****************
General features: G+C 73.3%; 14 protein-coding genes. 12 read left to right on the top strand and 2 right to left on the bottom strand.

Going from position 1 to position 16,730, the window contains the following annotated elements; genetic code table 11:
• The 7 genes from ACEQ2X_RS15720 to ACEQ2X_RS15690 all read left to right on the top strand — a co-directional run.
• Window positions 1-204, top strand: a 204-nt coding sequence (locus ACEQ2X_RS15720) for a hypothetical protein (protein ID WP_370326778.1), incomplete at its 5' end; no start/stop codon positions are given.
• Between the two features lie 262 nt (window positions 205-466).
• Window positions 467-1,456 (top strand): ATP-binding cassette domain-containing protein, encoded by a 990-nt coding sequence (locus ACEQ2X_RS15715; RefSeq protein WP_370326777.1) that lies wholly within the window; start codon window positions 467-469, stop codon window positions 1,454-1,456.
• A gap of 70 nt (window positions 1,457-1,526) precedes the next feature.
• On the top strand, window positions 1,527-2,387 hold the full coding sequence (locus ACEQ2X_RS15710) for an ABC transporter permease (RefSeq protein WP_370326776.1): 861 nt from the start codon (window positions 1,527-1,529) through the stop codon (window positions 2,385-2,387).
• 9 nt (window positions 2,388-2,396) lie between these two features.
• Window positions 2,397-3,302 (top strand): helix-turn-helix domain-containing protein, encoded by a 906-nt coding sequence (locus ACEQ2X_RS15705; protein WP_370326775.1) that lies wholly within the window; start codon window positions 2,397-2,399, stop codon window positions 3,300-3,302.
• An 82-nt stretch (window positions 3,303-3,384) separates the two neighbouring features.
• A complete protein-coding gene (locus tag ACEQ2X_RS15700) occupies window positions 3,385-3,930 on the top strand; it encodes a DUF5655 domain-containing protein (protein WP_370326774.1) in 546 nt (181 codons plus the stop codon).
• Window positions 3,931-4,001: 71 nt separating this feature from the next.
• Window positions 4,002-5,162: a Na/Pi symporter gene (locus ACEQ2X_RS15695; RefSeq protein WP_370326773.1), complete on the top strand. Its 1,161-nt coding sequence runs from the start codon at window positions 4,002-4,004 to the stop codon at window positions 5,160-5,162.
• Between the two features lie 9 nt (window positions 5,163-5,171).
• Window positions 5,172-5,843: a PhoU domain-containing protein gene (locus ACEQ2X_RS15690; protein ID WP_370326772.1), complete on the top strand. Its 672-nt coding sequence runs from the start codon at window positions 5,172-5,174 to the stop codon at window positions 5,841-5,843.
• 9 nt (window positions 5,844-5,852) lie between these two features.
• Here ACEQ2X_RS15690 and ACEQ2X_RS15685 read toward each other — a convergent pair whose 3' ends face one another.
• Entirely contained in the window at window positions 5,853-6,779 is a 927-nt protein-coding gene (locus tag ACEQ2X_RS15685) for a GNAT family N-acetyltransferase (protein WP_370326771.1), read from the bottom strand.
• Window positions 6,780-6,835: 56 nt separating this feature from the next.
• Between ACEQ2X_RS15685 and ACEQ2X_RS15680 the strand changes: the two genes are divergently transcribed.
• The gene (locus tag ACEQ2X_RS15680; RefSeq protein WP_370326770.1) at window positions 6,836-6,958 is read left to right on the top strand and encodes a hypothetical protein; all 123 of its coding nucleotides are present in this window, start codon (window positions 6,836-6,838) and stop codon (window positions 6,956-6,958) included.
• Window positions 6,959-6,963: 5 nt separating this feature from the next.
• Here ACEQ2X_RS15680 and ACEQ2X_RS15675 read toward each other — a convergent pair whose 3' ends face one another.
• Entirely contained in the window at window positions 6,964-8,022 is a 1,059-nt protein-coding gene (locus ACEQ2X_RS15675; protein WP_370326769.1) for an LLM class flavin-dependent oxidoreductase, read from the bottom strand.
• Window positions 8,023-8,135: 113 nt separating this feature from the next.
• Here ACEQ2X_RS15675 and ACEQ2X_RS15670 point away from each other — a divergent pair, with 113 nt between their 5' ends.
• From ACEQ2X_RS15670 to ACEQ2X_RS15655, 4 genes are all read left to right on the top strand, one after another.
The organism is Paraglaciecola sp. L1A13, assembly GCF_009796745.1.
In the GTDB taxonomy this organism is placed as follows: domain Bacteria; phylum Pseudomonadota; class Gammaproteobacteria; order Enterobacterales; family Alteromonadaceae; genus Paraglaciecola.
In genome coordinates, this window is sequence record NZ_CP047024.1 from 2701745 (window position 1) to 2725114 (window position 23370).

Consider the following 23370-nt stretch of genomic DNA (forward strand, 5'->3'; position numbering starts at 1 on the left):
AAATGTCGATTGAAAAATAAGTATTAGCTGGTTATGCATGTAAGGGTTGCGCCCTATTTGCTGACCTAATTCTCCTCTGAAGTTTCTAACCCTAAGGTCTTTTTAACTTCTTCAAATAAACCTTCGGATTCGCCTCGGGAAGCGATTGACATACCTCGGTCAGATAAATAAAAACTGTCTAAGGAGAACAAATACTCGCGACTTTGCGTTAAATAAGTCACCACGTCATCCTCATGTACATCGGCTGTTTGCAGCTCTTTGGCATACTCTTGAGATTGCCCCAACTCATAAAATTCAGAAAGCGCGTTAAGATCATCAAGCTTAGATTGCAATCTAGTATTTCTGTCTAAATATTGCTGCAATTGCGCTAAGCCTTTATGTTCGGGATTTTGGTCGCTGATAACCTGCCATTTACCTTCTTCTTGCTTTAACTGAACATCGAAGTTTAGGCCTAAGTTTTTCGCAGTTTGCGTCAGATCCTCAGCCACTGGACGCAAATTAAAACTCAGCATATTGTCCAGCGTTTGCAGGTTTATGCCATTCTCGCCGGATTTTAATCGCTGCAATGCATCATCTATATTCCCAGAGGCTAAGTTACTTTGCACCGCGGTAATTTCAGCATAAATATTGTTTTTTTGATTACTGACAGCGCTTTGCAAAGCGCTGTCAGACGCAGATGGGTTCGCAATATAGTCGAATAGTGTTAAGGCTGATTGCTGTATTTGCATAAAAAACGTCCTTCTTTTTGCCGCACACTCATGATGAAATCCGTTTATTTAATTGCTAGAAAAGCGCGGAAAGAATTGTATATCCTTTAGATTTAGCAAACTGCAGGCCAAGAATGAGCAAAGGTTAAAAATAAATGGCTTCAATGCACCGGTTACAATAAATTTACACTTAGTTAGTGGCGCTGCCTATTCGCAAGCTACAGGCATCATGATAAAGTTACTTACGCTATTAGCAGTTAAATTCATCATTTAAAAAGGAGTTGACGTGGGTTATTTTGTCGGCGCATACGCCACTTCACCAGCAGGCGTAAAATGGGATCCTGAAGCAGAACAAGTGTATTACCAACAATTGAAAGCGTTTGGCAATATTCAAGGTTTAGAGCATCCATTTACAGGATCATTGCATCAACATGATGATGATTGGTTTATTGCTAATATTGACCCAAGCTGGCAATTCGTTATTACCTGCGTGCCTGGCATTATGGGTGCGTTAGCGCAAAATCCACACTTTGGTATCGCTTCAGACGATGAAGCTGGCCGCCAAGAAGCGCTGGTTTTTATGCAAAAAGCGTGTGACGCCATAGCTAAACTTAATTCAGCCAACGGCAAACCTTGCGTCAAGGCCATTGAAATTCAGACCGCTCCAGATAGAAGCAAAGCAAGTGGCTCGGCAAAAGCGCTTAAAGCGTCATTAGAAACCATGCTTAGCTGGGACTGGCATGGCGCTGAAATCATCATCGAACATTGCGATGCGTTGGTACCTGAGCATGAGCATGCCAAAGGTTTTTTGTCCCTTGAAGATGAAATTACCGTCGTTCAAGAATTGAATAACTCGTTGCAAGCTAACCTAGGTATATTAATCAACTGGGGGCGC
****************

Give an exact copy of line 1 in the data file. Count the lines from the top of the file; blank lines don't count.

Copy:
General features: G+C 73.3%; 14 protein-coding genes. 12 read left to right on the top strand and 2 right to left on the bottom strand.